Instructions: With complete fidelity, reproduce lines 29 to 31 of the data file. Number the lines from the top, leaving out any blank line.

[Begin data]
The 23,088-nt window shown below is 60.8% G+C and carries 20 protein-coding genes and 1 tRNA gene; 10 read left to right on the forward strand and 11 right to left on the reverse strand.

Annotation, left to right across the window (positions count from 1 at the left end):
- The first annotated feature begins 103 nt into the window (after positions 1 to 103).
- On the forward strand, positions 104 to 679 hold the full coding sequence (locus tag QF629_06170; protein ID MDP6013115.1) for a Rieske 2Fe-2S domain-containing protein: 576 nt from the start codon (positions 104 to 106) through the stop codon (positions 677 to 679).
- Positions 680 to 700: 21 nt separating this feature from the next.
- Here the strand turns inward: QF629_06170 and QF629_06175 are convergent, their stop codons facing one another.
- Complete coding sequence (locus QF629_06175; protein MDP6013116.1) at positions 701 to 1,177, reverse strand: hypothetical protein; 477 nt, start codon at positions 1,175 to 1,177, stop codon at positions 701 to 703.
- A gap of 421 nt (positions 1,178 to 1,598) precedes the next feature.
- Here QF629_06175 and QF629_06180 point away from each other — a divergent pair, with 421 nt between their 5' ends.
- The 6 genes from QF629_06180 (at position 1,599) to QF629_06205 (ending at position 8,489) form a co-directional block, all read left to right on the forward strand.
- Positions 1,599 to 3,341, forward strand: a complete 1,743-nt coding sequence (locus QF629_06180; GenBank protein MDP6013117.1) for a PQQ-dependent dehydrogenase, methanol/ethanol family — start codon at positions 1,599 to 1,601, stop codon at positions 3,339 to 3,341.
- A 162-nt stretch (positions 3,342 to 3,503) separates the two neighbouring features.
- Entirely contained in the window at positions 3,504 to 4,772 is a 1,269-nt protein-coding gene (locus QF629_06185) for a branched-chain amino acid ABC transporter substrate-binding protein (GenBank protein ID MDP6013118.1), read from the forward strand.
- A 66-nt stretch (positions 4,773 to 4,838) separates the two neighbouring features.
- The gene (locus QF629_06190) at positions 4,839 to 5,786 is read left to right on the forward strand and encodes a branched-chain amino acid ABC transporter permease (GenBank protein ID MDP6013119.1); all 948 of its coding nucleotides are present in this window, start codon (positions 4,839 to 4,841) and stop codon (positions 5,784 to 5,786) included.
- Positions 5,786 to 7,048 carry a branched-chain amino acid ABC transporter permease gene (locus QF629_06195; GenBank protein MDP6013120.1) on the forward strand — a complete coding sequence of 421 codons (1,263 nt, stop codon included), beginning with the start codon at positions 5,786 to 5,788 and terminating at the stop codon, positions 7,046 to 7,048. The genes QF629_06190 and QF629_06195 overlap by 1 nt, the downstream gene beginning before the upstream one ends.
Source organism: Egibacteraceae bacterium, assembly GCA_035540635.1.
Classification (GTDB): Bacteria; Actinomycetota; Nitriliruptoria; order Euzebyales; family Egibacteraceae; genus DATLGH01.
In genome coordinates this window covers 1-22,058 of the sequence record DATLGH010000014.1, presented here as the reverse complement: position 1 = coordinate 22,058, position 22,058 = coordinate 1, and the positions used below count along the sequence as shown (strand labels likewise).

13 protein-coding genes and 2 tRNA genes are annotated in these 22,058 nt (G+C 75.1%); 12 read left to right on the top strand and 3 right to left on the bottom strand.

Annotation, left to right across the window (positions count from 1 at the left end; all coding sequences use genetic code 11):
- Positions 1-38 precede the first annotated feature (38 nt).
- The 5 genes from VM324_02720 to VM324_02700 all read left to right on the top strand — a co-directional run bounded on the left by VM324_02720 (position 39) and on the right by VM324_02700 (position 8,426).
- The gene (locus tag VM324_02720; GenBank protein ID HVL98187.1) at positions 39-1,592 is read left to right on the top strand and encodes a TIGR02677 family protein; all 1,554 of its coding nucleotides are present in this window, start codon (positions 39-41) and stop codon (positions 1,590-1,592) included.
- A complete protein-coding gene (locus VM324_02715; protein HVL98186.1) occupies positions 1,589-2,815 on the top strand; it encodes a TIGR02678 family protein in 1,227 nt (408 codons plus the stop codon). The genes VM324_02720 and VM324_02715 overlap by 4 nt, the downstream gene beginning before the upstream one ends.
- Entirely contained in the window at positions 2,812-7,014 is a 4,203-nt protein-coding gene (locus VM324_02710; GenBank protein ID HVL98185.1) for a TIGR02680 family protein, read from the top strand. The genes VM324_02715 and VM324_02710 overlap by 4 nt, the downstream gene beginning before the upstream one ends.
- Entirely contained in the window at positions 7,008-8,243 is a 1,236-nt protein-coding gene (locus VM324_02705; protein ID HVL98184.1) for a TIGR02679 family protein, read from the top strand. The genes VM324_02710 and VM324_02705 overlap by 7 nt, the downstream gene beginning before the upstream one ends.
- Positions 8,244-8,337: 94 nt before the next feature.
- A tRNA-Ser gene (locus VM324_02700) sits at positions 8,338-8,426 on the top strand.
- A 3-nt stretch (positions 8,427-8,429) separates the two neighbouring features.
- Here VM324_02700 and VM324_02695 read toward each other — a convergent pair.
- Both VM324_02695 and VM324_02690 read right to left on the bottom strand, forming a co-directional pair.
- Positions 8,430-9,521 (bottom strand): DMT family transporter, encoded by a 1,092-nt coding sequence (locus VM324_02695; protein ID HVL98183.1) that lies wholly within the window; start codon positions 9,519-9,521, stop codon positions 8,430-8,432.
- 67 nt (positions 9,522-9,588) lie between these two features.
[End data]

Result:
- A tRNA-Ser gene (locus VM324_02700) sits at positions 8,338-8,426 on the top strand.
- A 3-nt stretch (positions 8,427-8,429) separates the two neighbouring features.
- Here VM324_02700 and VM324_02695 read toward each other — a convergent pair.